The cost of Brexit – £200 bn in ‘collateral damage’ and counting

13th January 2020 / United Kingdom
Brexit has cost the UK £130bn in 'collateral damage' since 2016

Brexit has now cost the UK £130bn in what is termed as “collateral damage” since the referendum, a new study suggests. And this number is set to rise another £70bn by the end of 2020.

Bloomberg Economics said Britain’s economy had been “lacklustre” over the three-and-a-half years since a majority of voters backed Leave in the EU referendum in 2016.

Its analysis shows British companies performed poorly, even accounting for the weaker global economy by international standards

It predicted Brexit would continue to hold back national output, forecasting a further £70bn hit in lost opportunities for growth this year.

Even the boost BE expects from prime minister Boris Johnson’s decisive election victory in December won’t stop a further £70bn being added this year,” wrote its chief UK economist and former Treasury official Dan Hanson.

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The Conservatives’ landslide victory in December broke the long-running political deadlock at Westminster, paving the way for Britain’s departure on 31 January.

But while Johnson’s Brexit withdrawal bill attempts to tackle key issues linked to Britain’s departure, official talks over the future of EU-UK trade and wider relations have not even begun. Although the British government have stated that the EU deal will be done by 31st December 2020, EU officials do not agree stating that it could take years.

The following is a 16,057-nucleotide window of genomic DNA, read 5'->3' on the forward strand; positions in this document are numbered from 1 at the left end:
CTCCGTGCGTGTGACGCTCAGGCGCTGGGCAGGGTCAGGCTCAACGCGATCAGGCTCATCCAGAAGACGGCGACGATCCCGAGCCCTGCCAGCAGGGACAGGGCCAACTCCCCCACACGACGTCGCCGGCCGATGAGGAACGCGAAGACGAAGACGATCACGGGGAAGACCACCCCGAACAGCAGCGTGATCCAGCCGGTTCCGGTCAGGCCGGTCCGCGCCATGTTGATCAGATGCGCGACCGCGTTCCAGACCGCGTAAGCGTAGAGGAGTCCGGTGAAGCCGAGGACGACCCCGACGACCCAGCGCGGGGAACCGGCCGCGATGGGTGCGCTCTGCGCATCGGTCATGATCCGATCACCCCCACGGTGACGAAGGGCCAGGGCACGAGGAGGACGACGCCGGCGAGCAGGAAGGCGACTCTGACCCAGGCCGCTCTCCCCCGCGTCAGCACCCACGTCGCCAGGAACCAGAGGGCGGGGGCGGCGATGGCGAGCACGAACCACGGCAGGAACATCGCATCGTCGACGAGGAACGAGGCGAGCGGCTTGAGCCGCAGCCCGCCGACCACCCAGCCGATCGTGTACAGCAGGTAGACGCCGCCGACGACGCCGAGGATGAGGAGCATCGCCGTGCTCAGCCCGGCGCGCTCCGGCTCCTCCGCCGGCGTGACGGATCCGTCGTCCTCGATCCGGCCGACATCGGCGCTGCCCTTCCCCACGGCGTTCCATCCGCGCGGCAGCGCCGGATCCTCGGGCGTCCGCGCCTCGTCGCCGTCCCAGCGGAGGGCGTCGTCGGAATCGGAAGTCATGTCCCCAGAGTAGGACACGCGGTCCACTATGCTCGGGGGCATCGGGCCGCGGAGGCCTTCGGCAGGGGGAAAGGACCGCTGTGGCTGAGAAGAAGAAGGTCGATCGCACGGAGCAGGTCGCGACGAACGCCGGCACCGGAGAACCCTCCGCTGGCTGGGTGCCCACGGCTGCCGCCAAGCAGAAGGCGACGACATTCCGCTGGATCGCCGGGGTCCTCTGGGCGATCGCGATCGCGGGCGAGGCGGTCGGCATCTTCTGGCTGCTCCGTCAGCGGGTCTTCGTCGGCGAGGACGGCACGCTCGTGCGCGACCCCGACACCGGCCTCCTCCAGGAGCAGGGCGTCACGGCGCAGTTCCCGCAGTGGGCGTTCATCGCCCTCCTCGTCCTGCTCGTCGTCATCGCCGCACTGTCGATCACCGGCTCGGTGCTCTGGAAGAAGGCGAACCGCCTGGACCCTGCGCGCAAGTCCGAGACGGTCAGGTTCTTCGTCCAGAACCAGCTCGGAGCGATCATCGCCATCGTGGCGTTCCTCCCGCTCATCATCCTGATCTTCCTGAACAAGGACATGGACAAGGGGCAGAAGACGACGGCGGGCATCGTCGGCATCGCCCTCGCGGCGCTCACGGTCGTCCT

Mark Carney, the governor of the Bank of England, warned in a speech on Thursday of the risk “uncertainties over future trading relationships could remain entrenched.”

He said such uncertainty had already proved a “persistent drag” already on the UK economy, slowing growth below its potential, particularly through reduced business investment. Inward investment into Britain has all but collapsed since 2016.

 

“Brexit-related uncertainties may have dissuaded companies from expanding supply capacity or entering new markets”

 

Carney, who leaves his role in March, said growth had “significantly underperformed” the central bank’s predictions prior to the referendum.

He said GDP was 3% lower than might have been expected if Britain had voted to stay, taking into account how the rest of the world’s economies had performed since June 2016.

Uncertainty has dented business investment and innovation, hitting firms’ capacity to grow, according to Carney.

Many firms and investors fear Brexit will mean new barriers to trade with EU partners. Contingency planning has also drained firms of “considerable time and resources,” Carney said.

Investment has significantly fallen in four of the past seven quarters, with growth more than 20% less than forecast by the bank before the referendum in May 2016. Household spending has also fallen in the past year adding to economic woes.

He added: “Brexit-related uncertainties may have dissuaded companies from expanding supply capacity or entering new markets.”

But the survey of business leaders, conducted by accountancy giant Deloitte, saw 38% say they planned to increase investment in 2020. That marked the highest proportion in four years, while Brexit also dropped from the top to third on a list of their greatest concerns.

 
 

 
 

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